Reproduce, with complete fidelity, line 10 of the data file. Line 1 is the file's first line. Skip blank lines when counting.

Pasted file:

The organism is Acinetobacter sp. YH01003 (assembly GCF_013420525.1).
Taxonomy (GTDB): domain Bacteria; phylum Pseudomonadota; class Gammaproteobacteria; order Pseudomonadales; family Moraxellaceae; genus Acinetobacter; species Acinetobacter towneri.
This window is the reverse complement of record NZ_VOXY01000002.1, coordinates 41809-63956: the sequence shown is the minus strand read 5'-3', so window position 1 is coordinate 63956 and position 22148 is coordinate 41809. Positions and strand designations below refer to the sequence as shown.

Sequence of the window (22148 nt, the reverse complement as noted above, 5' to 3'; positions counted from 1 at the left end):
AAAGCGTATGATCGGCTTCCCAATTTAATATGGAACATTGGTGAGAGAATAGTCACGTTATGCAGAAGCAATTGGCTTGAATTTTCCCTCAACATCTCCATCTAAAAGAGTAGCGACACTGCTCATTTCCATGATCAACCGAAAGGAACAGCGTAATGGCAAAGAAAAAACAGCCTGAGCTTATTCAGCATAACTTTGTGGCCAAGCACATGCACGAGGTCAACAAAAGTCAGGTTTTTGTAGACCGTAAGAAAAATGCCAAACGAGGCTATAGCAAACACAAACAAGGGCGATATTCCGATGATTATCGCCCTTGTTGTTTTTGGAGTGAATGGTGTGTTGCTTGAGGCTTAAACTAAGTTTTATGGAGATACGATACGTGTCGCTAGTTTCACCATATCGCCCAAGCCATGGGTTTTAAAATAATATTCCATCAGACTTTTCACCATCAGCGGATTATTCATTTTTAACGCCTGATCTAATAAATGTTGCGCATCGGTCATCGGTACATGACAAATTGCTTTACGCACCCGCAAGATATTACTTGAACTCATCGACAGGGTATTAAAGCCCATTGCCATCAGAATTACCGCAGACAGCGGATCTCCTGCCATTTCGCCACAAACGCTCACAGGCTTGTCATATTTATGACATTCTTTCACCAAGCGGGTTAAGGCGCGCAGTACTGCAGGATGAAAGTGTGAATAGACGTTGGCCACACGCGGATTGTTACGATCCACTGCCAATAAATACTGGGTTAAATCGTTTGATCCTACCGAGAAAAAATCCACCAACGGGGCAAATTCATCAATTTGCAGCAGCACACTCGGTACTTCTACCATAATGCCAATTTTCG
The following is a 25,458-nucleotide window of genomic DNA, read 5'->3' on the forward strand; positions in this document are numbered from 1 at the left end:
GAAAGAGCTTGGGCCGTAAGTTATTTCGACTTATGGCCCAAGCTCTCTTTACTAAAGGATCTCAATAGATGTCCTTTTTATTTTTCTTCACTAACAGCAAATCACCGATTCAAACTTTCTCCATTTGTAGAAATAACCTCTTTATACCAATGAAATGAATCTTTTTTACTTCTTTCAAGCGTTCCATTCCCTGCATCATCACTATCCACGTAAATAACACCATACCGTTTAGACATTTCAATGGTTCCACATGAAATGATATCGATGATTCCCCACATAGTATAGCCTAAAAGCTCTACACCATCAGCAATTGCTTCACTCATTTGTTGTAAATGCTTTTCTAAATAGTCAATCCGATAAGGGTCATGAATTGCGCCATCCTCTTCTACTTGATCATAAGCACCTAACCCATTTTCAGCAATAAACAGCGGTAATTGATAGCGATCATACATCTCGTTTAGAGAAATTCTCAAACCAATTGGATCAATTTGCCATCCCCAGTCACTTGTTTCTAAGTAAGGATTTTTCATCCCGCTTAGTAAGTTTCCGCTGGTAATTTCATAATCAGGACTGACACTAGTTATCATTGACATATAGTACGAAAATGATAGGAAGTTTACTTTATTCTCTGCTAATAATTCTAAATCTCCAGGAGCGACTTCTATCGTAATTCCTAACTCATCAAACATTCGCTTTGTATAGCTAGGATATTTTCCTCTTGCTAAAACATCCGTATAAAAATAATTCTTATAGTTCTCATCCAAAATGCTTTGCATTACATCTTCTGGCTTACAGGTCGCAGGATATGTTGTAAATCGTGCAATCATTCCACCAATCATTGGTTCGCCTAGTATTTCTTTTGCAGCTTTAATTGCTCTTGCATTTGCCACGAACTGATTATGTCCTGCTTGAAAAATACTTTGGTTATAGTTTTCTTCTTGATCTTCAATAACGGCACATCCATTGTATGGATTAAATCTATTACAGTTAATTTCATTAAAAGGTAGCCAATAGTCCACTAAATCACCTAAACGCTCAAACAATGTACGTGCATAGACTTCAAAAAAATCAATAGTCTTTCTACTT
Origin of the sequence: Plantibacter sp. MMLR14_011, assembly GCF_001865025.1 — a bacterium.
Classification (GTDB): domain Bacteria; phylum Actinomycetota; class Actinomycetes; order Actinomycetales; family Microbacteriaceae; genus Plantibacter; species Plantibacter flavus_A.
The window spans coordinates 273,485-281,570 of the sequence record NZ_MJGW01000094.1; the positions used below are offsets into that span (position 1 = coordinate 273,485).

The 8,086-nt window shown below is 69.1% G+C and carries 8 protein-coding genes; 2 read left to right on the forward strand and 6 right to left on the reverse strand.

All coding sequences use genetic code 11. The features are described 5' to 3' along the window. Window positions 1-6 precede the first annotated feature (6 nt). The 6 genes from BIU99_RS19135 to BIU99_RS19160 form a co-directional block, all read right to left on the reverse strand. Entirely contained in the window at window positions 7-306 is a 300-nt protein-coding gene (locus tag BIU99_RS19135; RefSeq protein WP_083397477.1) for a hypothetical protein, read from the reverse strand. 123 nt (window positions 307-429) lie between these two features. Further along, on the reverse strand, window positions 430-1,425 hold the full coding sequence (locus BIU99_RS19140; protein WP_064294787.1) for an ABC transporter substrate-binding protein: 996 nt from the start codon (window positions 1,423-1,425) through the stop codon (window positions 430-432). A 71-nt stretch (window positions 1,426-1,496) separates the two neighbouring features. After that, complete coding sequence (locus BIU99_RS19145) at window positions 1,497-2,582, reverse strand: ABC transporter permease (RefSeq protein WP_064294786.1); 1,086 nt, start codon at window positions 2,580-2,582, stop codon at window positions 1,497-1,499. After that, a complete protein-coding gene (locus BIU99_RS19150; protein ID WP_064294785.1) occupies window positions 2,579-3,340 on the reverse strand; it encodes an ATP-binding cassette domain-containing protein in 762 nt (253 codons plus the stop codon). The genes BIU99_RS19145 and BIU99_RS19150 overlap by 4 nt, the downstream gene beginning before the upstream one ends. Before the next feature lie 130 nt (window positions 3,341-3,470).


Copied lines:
The window spans coordinates 273,485-281,570 of the sequence record NZ_MJGW01000094.1; the positions used below are offsets into that span (position 1 = coordinate 273,485).